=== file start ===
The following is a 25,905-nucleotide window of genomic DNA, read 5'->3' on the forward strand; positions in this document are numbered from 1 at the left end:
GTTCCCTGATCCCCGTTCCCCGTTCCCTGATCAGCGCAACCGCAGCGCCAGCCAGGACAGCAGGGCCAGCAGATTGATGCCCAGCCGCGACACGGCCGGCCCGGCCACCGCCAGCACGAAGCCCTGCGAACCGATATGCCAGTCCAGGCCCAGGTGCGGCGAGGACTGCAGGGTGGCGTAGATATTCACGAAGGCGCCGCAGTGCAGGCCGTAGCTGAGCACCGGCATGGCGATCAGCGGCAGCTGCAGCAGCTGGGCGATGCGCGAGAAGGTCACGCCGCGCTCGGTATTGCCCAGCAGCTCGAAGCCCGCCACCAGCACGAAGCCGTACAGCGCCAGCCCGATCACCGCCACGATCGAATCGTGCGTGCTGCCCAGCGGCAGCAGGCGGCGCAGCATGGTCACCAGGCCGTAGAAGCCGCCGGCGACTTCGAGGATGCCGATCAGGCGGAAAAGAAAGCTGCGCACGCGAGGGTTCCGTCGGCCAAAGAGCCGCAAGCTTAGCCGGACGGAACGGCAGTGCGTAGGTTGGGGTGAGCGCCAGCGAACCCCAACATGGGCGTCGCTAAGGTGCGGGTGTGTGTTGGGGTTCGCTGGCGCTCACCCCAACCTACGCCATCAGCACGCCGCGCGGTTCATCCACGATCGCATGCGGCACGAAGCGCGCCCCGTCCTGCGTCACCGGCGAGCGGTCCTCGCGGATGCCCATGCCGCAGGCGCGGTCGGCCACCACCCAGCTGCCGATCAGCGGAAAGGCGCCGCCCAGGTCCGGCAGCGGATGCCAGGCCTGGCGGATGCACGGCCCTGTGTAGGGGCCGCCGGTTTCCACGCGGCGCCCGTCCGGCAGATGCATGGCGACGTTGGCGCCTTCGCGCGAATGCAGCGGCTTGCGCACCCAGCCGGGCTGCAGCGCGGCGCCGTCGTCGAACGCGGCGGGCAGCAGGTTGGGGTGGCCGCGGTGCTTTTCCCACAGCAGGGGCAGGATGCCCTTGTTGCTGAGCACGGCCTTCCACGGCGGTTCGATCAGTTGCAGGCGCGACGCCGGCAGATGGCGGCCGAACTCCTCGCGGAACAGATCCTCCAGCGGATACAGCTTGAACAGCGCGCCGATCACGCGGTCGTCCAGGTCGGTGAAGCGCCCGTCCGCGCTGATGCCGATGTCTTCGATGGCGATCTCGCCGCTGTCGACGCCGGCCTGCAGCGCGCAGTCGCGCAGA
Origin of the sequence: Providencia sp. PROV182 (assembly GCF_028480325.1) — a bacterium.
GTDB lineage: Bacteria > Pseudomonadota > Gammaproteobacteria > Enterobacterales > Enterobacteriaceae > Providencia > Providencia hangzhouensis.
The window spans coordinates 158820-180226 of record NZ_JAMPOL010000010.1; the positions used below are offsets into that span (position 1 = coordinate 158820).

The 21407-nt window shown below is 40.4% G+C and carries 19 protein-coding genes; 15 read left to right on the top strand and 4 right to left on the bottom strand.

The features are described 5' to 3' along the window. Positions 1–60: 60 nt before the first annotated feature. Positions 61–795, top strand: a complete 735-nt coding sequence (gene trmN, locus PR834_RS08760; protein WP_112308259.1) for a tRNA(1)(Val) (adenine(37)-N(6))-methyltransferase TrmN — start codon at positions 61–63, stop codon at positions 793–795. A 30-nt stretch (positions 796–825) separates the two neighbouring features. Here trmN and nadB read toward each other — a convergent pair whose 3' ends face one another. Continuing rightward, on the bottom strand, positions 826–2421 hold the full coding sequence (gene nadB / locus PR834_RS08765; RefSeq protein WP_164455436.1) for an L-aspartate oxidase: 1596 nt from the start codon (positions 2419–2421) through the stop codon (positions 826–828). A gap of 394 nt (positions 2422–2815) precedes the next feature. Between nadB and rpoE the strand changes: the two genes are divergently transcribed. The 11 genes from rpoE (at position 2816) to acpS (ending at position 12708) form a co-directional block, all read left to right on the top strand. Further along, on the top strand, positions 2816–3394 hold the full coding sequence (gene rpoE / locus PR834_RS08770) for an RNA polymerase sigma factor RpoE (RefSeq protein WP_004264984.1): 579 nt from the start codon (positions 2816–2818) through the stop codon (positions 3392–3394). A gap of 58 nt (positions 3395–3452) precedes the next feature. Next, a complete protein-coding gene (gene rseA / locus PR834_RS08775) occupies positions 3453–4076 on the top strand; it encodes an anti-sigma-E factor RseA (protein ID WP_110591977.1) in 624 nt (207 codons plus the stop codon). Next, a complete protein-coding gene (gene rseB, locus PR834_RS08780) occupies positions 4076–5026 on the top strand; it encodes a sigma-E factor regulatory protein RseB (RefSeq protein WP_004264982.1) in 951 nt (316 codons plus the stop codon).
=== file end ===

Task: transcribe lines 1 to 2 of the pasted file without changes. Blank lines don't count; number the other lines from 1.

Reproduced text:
The following is a 25,905-nucleotide window of genomic DNA, read 5'->3' on the forward strand; positions in this document are numbered from 1 at the left end:
GTTCCCTGATCCCCGTTCCCCGTTCCCTGATCAGCGCAACCGCAGCGCCAGCCAGGACAGCAGGGCCAGCAGATTGATGCCCAGCCGCGACACGGCCGGCCCGGCCACCGCCAGCACGAAGCCCTGCGAACCGATATGCCAGTCCAGGCCCAGGTGCGGCGAGGACTGCAGGGTGGCGTAGATATTCACGAAGGCGCCGCAGTGCAGGCCGTAGCTGAGCACCGGCATGGCGATCAGCGGCAGCTGCAGCAGCTGGGCGATGCGCGAGAAGGTCACGCCGCGCTCGGTATTGCCCAGCAGCTCGAAGCCCGCCACCAGCACGAAGCCGTACAGCGCCAGCCCGATCACCGCCACGATCGAATCGTGCGTGCTGCCCAGCGGCAGCAGGCGGCGCAGCATGGTCACCAGGCCGTAGAAGCCGCCGGCGACTTCGAGGATGCCGATCAGGCGGAAAAGAAAGCTGCGCACGCGAGGGTTCCGTCGGCCAAAGAGCCGCAAGCTTAGCCGGACGGAACGGCAGTGCGTAGGTTGGGGTGAGCGCCAGCGAACCCCAACATGGGCGTCGCTAAGGTGCGGGTGTGTGTTGGGGTTCGCTGGCGCTCACCCCAACCTACGCCATCAGCACGCCGCGCGGTTCATCCACGATCGCATGCGGCACGAAGCGCGCCCCGTCCTGCGTCACCGGCGAGCGGTCCTCGCGGATGCCCATGCCGCAGGCGCGGTCGGCCACCACCCAGCTGCCGATCAGCGGAAAGGCGCCGCCCAGGTCCGGCAGCGGATGCCAGGCCTGGCGGATGCACGGCCCTGTGTAGGGGCCGCCGGTTTCCACGCGGCGCCCGTCCGGCAGATGCATGGCGACGTTGGCGCCTTCGCGCGAATGCAGCGGCTTGCGCACCCAGCCGGGCTGCAGCGCGGCGCCGTCGTCGAACGCGGCGGGCAGCAGGTTGGGGTGGCCGCGGTGCTTTTCCCACAGCAGGGGCAGGATGCCCTTGTTGCTGAGCACGGCCTTCCACGGCGGTTCGATCAGTTGCAGGCGCGACGCCGGCAGATGGCGGCCGAACTCCTCGCGGAACAGATCCTCCAGCGGATACAGCTTGAACAGCGCGCCGATCACGCGGTCGTCCAGGTCGGTGAAGCGCCCGTCCGCGCTGATGCCGATGTCTTCGATGGCGATCTCGCCGCTGTCGACGCCGGCCTGCAGCGCGCAGTCGCGCAGA